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|Title:||Approximating conditions within a multistage axial compressor and assessing the possibility of hot surface ignition on the heated surfaces||Authors:||Koh, Alan Fu Hai||Keywords:||DRNTU::Engineering::Aeronautical engineering::Aircraft motors and engines||Issue Date:||2018||Source:||Koh, A. F. H. (2018). Approximating conditions within a multistage axial compressor and assessing the possibility of hot surface ignition on the heated surfaces. Doctoral thesis, Nanyang Technological University, Singapore.||Abstract:||Aero-derivative gas turbines are deployed on offshore oil and gas production platforms, among other engine types and locations relevant to the industry. These gas turbines continuously ingest large amounts of air from their surroundings, presenting the possibility that leaking flammable gas may be drawn into the air intakes and the gas turbine ingests the leaking flammable gas. When leaking flammable gas is detected on a platform, gas turbines initiate wind down by rapidly turning off their fuel supply. As the gas turbine winds down, the ingested flammable gas and air arrives at the last stages of the compressor. The mixture of flammable gas and air is now slowing down over and being heated by the hot internal surfaces found at the rear of the compressor and subsequently in the combustor and in the turbine. The present study develops a stage un-stacking method that approximates the conditions within the multistage axial compressor of a gas turbine. Under the conditions approximated above, the present study continues to examine the possibility of hot surface ignition taking place on the heated surfaces within the compressor. After unstacking the axial compressor of the LM2500 aero-derivative gas turbine, only the last 2 stages attain a mean temperature of about 680 K and 723 K respectively. On the heated surfaces, a 2-step reaction mechanism for methane and oxygen implemented with finite rate chemistry, numerically models the reaction between methane gas and oxygen. The Van’t Hoff ignition criterion indicates ignition on the surface when the local temperature gradient crosses zero. The chemistry model is validated using the Smyth and Bryner  experiment and achieves acceptable agreement with an ignition temperature between 1300 K and 1310 K (compared to 1252 K to 1367 K) for low speed flow at about 0.16 m s-1. The temperature difference between the normally operating axial compressor and ignition temperature is at least 577 K. Given forced convection flows within the axial compressor during wind down, the metal surfaces will cool down and the require ignition temperature will rise. The temperature difference to overcome for ignition will widen. The probability that an ignition scenario develops into a hot surface ignition is considered very low.||URI:||https://hdl.handle.net/10356/89557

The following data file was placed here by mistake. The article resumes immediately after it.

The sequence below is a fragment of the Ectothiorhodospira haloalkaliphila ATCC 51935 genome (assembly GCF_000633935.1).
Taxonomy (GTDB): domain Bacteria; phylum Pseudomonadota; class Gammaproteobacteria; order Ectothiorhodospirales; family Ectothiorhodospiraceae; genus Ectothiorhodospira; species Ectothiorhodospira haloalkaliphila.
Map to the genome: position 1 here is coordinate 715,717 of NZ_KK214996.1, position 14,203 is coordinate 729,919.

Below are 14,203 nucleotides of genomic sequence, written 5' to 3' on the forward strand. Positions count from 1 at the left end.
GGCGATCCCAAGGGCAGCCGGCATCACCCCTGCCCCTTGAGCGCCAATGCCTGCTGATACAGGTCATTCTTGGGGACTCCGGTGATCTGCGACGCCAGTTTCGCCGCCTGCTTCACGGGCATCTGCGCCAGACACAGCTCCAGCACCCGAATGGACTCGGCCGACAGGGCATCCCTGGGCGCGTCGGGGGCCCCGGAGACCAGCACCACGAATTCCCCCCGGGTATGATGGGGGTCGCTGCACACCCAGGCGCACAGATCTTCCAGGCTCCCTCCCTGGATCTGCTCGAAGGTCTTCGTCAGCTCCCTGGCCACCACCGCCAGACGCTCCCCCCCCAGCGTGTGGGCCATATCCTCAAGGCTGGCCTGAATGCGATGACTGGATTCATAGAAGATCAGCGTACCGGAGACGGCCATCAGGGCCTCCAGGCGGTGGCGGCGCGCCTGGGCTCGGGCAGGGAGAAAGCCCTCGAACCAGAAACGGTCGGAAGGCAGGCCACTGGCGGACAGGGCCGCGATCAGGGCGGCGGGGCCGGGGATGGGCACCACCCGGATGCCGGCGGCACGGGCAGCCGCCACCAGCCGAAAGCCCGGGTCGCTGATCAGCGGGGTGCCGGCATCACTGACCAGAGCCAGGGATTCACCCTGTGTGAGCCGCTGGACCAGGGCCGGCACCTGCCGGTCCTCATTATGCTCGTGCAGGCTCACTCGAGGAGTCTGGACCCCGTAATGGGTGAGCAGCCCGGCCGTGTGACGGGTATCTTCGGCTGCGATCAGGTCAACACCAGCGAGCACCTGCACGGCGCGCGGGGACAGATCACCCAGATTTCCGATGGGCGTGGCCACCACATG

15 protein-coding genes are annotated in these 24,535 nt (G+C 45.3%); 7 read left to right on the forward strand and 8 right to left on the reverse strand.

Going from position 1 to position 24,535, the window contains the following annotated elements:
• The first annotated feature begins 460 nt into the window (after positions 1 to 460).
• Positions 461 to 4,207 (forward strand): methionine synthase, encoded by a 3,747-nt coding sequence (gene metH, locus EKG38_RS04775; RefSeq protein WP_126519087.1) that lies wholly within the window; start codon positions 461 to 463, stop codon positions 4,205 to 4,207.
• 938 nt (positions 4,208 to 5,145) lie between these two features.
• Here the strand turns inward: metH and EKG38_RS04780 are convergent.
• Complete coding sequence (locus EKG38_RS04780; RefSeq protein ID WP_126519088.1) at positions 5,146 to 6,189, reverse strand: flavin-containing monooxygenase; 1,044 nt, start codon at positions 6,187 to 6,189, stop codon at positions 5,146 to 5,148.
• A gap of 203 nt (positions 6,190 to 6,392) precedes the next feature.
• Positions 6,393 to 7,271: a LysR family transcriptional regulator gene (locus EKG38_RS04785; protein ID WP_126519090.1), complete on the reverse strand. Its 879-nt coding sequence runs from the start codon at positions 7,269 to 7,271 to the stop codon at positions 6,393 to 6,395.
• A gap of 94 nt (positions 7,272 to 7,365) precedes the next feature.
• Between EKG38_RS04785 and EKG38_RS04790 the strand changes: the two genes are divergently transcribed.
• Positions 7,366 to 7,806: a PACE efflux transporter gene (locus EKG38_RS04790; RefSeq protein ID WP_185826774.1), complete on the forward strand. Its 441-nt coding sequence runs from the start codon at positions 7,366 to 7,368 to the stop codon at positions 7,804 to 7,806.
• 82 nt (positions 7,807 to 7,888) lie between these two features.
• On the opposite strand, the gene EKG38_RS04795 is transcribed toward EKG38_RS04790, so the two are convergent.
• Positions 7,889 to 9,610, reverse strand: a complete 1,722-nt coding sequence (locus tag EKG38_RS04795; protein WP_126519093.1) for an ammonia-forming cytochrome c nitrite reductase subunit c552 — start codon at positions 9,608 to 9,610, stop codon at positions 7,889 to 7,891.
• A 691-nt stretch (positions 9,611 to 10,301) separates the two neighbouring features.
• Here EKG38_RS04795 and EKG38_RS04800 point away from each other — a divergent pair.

|DOI:||https://doi.org/10.32657/10220/46287||Fulltext Permission:||open||Fulltext Availability:||With Fulltext|
|Appears in Collections:||MAE Theses|
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|2018 OCT 16 Draft 11 KOHFH for NTU library Submission.pdf||PhD Thesis||4.88 MB||Adobe PDF|
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